Comedian, actor and upcoming Strictly Come Dancing contestant Les Dennis has said “nay” to accusations levelled at him on social media that he is secretly a horse.
After comedian Adam Rowe joked about Dennis secretly being a horse while on stage at a Manchester comedy show and subsequently on his podcast, social media users began querying Dennis about his equine identity.
One user posted “absolutely wild that @LesDennis is actually a horse. Always who you least suspect” – while another said, “@LesDennis we’re still onto you that you’re a horse lad. Not having this long con”.
The Wikipedia page of the former Family Fortunes presenter was altered to list him as a “secret horse”, “alleged horse” and “race horse”, although at the time of publishing these labels had been removed.
In response, Dennis posted on X, formerly known as Twitter: “For some obscure reason there are a lot of people on here asking if I’m a horse.
“Nay to that.”
The theory that the television presenter is secretly a horse originated from a joke by Rowe.
On an episode of his podcast Have A Word, co-hosted by comedian Dan Nightingale, Rowe recounted joking on stage at the Manchester Comedy Store that Dennis was actually a horse.
He said: “We came up with a theory that doesn’t make any sense that Les Dennis is actually a horse wearing a human costume.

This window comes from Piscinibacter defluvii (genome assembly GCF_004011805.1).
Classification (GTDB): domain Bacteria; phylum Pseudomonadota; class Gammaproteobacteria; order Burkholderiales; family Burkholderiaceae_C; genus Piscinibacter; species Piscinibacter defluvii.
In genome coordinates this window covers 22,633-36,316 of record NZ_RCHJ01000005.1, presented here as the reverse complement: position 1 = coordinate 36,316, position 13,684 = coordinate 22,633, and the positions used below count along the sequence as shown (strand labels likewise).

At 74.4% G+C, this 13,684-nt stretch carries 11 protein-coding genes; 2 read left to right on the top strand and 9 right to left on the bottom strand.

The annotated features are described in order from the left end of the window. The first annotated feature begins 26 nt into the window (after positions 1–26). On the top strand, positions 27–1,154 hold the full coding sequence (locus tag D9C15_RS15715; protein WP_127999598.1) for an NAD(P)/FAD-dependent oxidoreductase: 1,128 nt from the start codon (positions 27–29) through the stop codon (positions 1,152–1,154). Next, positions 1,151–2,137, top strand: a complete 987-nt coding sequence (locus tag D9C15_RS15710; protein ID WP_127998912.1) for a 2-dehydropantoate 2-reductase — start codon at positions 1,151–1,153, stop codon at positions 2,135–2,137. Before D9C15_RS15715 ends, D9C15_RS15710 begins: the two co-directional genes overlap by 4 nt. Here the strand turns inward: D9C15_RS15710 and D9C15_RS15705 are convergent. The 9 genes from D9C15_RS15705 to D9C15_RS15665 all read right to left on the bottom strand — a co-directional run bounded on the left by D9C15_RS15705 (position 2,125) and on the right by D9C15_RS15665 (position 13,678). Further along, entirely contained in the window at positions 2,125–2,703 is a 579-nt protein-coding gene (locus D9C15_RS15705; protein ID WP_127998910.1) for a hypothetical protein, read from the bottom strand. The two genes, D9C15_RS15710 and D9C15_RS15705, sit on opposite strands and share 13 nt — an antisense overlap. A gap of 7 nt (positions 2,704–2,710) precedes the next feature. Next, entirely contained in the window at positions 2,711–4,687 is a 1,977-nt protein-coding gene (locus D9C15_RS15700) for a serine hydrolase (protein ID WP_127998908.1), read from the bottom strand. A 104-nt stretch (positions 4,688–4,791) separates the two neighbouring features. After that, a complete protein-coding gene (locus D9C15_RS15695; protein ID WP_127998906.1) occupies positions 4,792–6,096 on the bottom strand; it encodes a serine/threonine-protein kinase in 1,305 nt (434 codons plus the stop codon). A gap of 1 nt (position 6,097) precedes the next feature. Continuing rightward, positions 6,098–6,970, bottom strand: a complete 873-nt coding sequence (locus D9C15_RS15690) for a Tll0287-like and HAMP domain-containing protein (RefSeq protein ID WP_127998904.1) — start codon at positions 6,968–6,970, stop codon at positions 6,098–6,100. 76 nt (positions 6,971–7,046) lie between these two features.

“So then, with absolutely no context whatsoever, we started tweeting Les Dennis, saying ‘Hey Les, we’re fully aware that you’re a horse by the way, and you need to come clean’.
“He hasn’t got enough followers to not see it.
“I found it so funny that I thought this might work as a bit on stage – I was very new in comedy.
“I tried this material maybe six times in total. The other five times did not work, but that night at the Manchester Comedy Store, I don’t know how I said it or why, but the audience were like ‘this is the funniest thing ever’.”
Several people subsequently tweeted Dennis about the theory before Rowe referenced the joke on his podcast and the theory gained steam, prompting the television personality to deny the theory.
Some of the edits to Dennis’s Wikipedia page said he is “most often associated with being a secret horse” and “known for his extraordinary racing ability for a horse measuring at 17 hands”.
The Wikipedia page has been locked until August 30 “due to vandalism”, a note on the page says.
Dennis, 69, has had a career in the entertainment industry spanning five decades and is most well known as the host of ITV’s popular game show Family Fortunes from 1987 until 2002.
Appearing on ITV’s Good Morning Britain to reveal himself as the 15th and final Strictly contestant, he said: “I had a knee replacement two years ago and I remember thinking to myself, ‘it may be time to slow down’, but you get something offered like this and it puts a spring in your step.
“I’m excited and I’m terrified. People at any age can do anything.”